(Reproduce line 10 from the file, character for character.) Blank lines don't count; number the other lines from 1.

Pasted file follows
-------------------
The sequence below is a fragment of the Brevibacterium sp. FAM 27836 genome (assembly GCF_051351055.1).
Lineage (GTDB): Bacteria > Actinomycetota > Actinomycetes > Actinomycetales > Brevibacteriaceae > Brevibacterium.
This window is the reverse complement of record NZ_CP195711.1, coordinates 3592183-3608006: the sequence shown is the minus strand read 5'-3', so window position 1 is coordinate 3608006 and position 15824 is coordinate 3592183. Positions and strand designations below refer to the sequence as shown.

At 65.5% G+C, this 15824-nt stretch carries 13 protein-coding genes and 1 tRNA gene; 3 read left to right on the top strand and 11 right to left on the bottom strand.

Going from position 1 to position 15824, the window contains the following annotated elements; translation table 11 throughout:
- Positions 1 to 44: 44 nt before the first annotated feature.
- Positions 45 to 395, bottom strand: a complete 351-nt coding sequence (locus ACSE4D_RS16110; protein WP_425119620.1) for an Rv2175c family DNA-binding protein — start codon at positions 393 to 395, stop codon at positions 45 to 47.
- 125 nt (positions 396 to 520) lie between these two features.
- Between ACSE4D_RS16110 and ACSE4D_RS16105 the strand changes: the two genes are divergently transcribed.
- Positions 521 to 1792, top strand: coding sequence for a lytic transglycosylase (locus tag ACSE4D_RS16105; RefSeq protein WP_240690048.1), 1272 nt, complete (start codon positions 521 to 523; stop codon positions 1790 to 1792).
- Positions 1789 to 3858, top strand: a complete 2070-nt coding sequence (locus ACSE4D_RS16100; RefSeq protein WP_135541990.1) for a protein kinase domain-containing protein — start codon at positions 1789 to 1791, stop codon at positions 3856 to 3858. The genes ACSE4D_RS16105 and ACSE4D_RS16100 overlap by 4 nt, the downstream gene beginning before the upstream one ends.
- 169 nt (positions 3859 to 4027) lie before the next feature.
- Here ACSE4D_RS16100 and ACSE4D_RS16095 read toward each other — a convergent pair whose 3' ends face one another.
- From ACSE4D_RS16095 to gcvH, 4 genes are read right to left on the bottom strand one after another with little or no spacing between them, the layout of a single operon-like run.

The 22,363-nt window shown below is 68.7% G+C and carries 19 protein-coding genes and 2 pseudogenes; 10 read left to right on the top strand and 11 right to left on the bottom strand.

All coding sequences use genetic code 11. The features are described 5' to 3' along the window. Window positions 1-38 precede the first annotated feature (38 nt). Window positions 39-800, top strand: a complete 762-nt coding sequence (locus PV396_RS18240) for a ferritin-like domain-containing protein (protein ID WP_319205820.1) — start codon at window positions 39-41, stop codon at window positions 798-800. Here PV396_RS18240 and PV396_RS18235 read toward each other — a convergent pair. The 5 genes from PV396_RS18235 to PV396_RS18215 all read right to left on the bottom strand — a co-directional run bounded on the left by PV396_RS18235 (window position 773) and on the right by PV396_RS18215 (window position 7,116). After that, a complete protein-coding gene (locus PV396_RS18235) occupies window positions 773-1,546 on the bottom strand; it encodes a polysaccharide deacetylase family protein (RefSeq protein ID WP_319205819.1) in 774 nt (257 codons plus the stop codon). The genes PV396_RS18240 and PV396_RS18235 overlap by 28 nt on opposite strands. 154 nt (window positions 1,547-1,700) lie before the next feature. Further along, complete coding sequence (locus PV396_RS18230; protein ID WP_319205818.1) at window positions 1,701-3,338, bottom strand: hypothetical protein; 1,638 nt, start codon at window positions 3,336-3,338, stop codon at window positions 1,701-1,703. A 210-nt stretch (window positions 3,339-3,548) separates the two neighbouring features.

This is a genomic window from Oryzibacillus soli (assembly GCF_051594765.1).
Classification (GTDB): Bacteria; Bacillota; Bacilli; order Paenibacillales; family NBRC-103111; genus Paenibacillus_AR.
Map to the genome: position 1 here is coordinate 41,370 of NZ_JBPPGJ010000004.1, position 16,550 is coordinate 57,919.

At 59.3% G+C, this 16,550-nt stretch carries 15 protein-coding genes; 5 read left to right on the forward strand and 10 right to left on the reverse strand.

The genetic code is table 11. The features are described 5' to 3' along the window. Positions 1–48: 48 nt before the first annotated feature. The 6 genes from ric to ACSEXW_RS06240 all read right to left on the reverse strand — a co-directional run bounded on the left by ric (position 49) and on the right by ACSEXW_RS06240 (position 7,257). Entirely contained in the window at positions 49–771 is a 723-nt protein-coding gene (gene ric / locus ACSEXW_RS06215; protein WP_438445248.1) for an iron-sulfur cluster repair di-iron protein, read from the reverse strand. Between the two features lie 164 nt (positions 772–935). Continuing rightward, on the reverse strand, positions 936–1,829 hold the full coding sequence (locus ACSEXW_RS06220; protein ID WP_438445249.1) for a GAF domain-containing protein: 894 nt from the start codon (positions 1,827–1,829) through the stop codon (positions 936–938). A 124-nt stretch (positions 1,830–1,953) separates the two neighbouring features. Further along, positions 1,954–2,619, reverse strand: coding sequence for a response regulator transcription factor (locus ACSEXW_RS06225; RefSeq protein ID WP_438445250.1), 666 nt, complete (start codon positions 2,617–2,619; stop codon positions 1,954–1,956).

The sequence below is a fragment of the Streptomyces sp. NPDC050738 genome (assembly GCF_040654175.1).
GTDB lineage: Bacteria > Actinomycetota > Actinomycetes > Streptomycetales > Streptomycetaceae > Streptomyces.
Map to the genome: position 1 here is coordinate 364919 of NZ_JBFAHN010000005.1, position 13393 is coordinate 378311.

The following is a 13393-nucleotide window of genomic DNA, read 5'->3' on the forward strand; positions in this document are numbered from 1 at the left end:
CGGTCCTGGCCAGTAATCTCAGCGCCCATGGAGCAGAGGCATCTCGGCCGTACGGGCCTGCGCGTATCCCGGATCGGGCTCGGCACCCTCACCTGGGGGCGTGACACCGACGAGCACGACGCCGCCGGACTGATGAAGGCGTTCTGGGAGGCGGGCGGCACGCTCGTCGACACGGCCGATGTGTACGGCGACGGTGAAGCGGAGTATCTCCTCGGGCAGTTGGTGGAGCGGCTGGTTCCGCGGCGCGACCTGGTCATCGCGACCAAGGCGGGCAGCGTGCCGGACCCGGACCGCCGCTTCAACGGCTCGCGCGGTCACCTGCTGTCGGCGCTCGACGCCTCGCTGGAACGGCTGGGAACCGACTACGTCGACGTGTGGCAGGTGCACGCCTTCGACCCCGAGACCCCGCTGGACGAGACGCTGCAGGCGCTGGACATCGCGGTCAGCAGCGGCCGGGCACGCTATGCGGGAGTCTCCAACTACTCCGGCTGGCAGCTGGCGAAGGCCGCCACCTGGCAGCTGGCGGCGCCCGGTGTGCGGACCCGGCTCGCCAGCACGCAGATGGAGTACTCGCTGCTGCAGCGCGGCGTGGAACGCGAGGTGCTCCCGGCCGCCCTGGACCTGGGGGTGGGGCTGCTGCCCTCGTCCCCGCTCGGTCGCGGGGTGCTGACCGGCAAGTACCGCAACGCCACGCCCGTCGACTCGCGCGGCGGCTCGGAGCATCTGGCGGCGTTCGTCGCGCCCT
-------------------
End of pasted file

- Positions 521 to 1792, top strand: coding sequence for a lytic transglycosylase (locus tag ACSE4D_RS16105; RefSeq protein WP_240690048.1), 1272 nt, complete (start codon positions 521 to 523; stop codon positions 1790 to 1792).